Usually when someone wants to change the world, they start a nonprofit. These do-gooding organizations are sustained by donations, hard work, and a lot of people with the same goal. But they rarely make enough money to sustain themselves.
Nonprofits have certainly been at the forefront of the movement to end food waste. Soup kitchens have been collecting unwanted food from farms and businesses since the 1980s, and now people are talking about food waste in a way that was unthinkable a decade ago. Within the last few months, trendsetters and officials at the United Nations were treated to a meal by haute restaurant Blue Hill was made from ingredients usually thought of as trash. Menu descriptions highlighted "pickled cucumber butts," "broken razor clams," "roasted reject apples," and other food phrases so weird and wonderful that it read like a night of slam poetry, not a recipe. The otherwise-wasted food wasn't just edible, it was delicious.
Thus, historically, the uses for food waste have been mostly divided into two distinct markets — people for whom it was the only food available, and others who want to taste it because, suddenly, ugly food is cool. But among food waste advocates, a group of entrepreneurs soon emerged: They believed food waste shouldn't just be recycled for special occasions and soup kitchens; with the right product to champion it, this food could actually be valued. Even better, these entrepreneurs could create a viable business out of giving food waste a whole new look.
Turning food waste into valuable food
One year ago, Philip Wong and Ann Yang noticed the booming desire for cold-pressed juice and saw an opportunity to repurpose some imperfect foods. That combination of ideas became Misfit Juicery, a brand of cold-pressed juices that are now available in 38 locations near Washington, DC.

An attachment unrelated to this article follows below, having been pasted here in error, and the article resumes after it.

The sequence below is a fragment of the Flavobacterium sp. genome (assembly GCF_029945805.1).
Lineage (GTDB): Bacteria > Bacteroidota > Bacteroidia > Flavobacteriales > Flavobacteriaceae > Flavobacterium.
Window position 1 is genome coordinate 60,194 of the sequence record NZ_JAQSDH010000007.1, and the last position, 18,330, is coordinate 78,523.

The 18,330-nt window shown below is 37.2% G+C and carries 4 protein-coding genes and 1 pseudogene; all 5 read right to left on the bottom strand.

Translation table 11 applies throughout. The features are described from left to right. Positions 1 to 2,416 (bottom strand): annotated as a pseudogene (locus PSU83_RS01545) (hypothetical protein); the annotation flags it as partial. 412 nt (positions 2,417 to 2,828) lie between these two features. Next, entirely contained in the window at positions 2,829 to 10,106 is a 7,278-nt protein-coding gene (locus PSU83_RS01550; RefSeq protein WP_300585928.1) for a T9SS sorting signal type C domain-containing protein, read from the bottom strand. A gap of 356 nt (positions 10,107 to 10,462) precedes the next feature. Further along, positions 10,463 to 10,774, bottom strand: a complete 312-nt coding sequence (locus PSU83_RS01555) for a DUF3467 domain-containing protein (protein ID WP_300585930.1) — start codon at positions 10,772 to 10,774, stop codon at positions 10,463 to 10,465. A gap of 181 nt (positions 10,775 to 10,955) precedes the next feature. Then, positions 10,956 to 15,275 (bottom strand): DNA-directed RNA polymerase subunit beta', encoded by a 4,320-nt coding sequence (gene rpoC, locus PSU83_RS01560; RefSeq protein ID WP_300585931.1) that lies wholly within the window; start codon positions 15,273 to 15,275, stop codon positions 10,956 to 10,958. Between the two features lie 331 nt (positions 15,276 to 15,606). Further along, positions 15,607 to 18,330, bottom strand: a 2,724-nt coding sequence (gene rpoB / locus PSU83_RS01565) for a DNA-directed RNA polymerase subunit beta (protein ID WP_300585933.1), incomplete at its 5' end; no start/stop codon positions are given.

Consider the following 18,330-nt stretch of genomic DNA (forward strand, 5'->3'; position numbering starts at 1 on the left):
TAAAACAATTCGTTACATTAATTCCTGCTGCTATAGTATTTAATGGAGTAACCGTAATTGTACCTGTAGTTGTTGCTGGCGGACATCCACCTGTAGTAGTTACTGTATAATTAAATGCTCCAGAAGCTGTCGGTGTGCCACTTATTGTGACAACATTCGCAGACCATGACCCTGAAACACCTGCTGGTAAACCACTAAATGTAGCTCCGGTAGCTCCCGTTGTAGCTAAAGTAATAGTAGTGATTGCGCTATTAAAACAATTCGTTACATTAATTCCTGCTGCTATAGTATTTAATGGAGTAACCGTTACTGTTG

Though many other juice chains display walls of perfect produce to show how fresh their ingredients are, Wong and Yang knew that this was largely unnecessary. Sure, fresh ingredients were important, but with their product, there was no reason why apples couldn't have brown spots or carrots couldn't be knobbly and crooked. They turned to nearby CSAs and farmers to source ingredients. "It wasn't even 'farmers' plural in the beginning, it was ‘farmer' singular," Wong says with a laugh. Now they've moved up the food chain to work with distributors who can buy ingredients more reliably — though still the same lower-tier foods Misfit sourced in the beginning. Overall, roughly 70- to 80-percent of its produce are blemished or misshapen items that would have otherwise gone to waste.
These days, there's plenty of blemished food to go around. Food doesn't just have to look perfect, it also needs a lifespan long enough to get to its final destination — traveling roughly 1,500 miles on average. Being a business that needed a set menu, Misfit couldn't throw just any leftover produce into a "flavor of the day" (though it does occasionally serve special seasonal combinations). But just because they were working with the second-class citizens of the grocery world doesn't mean they weren't picky. "Customers definitely like variety, and it's nice to have some variation from season to season," Wong says. "They also crave stability — we try to provide both sides of that." After some trial and error, Misfit settled on having four or five flavors that change seasonally. Certain crops, like apples, often end up with a large surplus every year, allowing Misfit to plan for that waste in their seasonal juices.